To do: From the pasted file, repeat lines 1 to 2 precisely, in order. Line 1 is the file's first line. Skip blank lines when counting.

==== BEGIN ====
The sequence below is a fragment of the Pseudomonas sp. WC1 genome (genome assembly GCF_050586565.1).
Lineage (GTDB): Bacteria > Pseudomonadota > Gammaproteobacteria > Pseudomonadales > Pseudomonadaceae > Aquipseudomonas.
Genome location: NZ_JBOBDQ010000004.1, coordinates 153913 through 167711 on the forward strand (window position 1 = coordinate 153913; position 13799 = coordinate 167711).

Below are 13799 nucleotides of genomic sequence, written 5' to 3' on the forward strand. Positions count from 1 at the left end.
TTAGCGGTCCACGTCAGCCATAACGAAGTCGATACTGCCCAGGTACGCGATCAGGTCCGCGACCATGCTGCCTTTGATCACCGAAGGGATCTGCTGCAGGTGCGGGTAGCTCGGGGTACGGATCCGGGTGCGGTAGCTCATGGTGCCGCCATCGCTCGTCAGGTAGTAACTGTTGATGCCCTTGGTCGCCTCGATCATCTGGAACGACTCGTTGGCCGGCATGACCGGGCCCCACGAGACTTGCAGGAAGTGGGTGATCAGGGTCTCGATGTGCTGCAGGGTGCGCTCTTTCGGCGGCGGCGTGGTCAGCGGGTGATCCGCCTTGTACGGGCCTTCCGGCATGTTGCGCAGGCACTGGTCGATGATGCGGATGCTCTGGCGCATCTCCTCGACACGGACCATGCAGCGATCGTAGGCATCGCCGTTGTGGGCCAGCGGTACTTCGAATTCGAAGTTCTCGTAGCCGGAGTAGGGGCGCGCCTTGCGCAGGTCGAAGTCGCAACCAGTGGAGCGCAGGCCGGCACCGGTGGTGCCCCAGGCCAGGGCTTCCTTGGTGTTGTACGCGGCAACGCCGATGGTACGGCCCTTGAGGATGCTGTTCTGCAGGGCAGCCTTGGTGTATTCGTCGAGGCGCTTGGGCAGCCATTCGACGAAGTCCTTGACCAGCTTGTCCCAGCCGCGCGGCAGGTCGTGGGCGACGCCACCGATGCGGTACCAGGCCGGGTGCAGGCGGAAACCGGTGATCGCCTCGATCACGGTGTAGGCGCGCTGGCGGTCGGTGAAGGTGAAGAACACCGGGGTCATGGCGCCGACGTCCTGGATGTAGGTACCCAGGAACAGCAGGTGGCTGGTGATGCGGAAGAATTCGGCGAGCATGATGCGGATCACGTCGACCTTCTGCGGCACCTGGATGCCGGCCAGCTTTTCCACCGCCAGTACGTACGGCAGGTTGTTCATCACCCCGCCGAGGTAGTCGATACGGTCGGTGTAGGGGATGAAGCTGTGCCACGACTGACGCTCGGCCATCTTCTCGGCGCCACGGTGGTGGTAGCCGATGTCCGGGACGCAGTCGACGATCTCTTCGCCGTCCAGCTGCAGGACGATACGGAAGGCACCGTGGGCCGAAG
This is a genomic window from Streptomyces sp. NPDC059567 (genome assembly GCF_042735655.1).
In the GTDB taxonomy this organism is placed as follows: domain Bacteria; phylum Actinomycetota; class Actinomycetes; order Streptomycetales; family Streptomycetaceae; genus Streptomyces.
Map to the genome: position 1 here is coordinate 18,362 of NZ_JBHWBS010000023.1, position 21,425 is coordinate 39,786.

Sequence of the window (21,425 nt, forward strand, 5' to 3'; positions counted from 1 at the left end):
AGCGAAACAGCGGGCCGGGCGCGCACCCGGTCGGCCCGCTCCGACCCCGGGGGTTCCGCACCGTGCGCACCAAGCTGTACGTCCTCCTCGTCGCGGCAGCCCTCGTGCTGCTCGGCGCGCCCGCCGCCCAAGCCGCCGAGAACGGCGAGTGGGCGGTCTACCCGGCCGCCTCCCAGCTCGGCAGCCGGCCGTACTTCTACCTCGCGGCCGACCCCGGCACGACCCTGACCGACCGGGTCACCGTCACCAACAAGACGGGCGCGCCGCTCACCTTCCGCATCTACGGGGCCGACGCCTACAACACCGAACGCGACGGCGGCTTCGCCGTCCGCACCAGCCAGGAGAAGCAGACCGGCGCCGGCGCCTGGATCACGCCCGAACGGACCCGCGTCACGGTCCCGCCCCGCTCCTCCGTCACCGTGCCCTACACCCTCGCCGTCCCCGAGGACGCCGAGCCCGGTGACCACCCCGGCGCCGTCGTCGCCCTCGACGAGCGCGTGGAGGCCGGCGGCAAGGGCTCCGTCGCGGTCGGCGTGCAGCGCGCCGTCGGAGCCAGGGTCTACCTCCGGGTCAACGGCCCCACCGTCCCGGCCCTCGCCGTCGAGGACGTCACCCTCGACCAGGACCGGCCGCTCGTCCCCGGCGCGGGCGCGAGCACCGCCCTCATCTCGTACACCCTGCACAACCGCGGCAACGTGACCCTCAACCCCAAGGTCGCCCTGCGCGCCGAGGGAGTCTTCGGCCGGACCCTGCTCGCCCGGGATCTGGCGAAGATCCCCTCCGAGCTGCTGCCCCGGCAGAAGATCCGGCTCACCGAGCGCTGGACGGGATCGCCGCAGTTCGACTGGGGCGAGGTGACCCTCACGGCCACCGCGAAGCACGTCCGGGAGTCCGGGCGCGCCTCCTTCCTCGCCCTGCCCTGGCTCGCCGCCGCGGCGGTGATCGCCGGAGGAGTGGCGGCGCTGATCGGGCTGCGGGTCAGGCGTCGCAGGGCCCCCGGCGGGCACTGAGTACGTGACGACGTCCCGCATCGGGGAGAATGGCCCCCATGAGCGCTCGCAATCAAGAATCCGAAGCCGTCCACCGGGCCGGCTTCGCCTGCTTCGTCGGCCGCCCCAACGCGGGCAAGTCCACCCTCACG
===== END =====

The sequence below is a fragment of the Pseudomonas sp. WC1 genome (genome assembly GCF_050586565.1).
Lineage (GTDB): Bacteria > Pseudomonadota > Gammaproteobacteria > Pseudomonadales > Pseudomonadaceae > Aquipseudomonas.